New Year new me! I shout at the top of my lungs, as though I’m the first freaking person to coin that saying.
But for many of you, next year will see a massive change in your life. Whether it’s going from primary school to high school, changing high schools or going to university, it’s scary.
Lucky for you though, you have me! A very unqualified, uncool girl with a fake-it-till-you-make-it attitude that will really settle those first day nerves.
Step 1: Make sure you remember to wear clothes
There are a lot of things going on, on your first day, so just remember to get dressed.
Step 2: Wear cool clothes
The definition of cool clothes is: Whatever makes you feel cool and confident. People who dress the same or have the same style, often have lots in common. See photos for reference
Step 3: Stand in line
Stand in the canteen line, the coffee shop line, the bus line, the toilet line. Become a liner (not the panty kind) and just get chatting.
There is nothing like boredom to really get people talking. I met most of my high school friends in the bus line, and most of my uni friends in the line to cry about 9am lectures.
The great thing about lines is that you’re supposed to leave them, so if you find yourself talking to a crazy person that just asked for some of your hair, just walk away and find a new line!
Step 4: Bring a pen
Ah the pen guy, that person in class that always has spare pens to share around. Be that guy. They are always witty and chill, and always had a bunch of people around him.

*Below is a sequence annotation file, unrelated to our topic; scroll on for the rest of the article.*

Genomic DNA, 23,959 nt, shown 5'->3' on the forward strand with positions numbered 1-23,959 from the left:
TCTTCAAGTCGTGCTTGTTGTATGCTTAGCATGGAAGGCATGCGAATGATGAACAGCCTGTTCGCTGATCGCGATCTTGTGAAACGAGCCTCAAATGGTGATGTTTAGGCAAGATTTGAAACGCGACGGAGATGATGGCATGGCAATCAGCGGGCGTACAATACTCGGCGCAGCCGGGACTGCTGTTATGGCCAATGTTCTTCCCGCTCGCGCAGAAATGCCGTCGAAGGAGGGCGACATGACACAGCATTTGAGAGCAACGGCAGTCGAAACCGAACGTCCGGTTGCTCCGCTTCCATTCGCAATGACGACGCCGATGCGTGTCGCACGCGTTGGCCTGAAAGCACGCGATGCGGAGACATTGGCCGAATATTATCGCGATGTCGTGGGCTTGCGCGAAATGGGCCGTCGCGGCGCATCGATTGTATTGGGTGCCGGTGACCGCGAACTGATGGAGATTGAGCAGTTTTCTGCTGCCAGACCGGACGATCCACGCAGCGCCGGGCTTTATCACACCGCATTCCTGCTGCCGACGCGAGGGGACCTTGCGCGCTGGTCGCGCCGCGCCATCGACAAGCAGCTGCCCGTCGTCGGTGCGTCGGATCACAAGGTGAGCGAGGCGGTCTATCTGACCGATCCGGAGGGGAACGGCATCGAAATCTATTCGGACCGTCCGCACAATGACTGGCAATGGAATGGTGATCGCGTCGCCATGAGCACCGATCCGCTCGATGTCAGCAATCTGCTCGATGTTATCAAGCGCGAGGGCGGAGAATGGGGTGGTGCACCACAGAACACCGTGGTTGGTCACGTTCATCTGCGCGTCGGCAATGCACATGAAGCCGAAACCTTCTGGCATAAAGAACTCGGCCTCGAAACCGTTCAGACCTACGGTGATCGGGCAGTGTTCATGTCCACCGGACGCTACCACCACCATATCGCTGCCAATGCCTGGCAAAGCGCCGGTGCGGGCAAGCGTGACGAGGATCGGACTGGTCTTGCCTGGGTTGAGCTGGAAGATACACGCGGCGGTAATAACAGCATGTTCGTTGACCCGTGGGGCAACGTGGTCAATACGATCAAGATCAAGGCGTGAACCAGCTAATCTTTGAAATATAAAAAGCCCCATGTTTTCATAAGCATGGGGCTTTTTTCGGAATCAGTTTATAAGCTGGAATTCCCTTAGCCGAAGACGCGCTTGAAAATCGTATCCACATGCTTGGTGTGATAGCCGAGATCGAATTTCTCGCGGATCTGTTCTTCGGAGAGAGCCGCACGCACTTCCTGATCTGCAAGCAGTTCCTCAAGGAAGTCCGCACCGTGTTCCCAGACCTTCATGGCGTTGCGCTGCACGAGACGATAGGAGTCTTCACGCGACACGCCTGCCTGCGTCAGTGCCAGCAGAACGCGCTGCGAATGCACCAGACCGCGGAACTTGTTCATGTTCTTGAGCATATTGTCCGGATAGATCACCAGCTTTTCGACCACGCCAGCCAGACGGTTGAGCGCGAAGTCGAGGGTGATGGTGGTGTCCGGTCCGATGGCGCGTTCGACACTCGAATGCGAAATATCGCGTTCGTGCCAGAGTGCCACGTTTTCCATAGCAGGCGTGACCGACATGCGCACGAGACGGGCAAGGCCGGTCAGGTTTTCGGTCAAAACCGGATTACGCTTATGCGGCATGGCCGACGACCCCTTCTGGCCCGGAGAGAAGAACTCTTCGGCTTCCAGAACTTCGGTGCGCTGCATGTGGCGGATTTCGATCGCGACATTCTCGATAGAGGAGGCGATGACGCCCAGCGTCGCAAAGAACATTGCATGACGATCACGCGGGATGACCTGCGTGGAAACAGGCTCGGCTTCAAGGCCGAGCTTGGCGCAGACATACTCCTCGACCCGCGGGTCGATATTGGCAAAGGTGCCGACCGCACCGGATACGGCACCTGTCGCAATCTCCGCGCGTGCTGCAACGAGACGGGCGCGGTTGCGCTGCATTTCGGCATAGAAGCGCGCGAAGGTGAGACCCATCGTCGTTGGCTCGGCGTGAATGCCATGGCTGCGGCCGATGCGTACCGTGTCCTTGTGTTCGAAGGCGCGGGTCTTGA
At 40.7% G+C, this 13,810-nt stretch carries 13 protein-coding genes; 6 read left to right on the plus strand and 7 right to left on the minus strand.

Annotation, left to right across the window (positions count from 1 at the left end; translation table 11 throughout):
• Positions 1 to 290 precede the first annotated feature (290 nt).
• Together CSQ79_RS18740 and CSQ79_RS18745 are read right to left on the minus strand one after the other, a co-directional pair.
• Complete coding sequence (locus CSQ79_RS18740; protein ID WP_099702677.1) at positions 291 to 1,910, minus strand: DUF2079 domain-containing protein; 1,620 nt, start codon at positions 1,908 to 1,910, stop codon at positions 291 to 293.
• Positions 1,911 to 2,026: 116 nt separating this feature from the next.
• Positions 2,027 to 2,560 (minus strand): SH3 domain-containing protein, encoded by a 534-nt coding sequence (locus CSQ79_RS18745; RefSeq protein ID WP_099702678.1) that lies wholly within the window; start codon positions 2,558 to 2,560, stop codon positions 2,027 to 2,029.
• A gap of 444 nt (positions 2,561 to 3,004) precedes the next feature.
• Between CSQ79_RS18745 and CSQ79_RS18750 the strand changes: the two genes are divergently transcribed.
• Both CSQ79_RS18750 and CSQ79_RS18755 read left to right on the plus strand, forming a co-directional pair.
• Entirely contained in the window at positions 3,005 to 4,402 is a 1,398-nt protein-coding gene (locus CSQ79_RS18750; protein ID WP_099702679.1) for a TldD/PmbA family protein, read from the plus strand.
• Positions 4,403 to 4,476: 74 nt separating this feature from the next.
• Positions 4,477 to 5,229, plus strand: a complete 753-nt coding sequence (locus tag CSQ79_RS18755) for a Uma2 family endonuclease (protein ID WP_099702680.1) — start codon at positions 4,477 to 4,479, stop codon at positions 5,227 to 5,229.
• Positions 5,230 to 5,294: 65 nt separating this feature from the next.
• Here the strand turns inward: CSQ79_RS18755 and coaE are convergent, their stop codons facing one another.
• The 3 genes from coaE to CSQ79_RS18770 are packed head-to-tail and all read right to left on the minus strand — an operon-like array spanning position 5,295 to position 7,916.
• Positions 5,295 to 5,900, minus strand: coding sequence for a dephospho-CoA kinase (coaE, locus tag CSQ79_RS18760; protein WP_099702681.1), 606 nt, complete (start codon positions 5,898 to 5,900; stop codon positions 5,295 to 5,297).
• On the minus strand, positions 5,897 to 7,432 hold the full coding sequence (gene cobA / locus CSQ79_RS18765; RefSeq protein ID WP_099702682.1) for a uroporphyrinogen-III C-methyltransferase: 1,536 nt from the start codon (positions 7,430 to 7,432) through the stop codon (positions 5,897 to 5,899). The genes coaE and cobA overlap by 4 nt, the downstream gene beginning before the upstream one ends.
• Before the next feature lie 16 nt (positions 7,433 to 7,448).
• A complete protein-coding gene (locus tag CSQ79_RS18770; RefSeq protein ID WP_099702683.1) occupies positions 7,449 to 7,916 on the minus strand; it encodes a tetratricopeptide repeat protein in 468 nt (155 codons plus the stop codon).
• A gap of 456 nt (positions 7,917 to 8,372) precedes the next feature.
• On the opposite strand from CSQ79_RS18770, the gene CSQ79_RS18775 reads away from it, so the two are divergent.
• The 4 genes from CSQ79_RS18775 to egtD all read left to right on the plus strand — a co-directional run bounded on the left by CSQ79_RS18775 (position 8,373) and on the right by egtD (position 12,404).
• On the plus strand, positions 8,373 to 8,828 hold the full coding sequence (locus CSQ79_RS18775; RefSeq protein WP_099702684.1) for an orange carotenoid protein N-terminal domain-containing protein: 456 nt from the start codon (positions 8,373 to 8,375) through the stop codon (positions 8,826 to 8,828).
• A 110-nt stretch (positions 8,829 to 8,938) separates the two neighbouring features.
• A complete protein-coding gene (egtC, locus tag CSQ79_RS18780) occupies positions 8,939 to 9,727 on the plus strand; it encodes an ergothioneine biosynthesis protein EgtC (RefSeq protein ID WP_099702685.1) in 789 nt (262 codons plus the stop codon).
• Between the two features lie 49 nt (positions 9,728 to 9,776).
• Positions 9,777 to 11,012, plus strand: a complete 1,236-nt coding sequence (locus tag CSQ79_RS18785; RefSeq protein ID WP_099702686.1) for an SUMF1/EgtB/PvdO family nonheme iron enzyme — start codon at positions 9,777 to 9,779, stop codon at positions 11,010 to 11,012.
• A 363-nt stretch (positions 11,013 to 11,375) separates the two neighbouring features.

Step 5: Join a club/society
Everyone you’re surrounded by, is or has been in the same boat as you, and it’s been that way for decades, hence the creation of clubs and societies. You’ll easily make friends, because that is the whole point of joining them (plus the free food).
Step 6: Know when work is due
It’s now time to pull up your big person socks and do assignments, and hand them in on time. It’s not hard, and teachers are usually pretty lenient if you talk to them if you’re struggling.
Just remember, your teachers are not the devil, they are there to help (unless they’re your weird American gym teacher whose favourite word was gastrocnemius). Part of growing up is knowing when to ask for help.
Thank you all, farewell, I’ll be here all week and don’t forget people, wear clothes.